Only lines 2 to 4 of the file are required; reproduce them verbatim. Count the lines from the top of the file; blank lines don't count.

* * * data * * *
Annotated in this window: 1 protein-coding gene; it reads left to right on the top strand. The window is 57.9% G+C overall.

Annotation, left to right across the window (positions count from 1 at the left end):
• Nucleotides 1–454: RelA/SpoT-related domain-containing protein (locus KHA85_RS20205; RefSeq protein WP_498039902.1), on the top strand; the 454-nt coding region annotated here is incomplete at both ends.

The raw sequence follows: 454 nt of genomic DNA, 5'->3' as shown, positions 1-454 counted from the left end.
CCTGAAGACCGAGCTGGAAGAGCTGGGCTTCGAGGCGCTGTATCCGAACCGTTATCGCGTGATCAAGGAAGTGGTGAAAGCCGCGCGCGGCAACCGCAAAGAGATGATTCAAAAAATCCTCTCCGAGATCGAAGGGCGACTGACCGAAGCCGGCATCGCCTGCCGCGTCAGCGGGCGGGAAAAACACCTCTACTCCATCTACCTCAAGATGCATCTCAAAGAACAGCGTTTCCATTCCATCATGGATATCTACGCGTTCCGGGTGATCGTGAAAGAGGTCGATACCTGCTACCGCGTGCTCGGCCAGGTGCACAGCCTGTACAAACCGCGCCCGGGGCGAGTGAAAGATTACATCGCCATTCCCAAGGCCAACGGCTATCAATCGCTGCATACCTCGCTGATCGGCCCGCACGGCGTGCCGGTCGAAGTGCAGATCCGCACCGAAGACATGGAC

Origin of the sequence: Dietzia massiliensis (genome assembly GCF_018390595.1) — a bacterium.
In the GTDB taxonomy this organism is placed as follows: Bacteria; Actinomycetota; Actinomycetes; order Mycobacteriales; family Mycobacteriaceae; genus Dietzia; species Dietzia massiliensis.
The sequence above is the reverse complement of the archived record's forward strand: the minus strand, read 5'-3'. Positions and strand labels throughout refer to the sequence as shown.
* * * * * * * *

Annotation, left to right across the window (positions count from 1 at the left end):
• Nucleotides 1–454: RelA/SpoT-related domain-containing protein (locus KHA85_RS20205; RefSeq protein WP_498039902.1), on the top strand; the 454-nt coding region annotated here is incomplete at both ends.

The raw sequence follows: 454 nt of genomic DNA, 5'->3' as shown, positions 1-454 counted from the left end.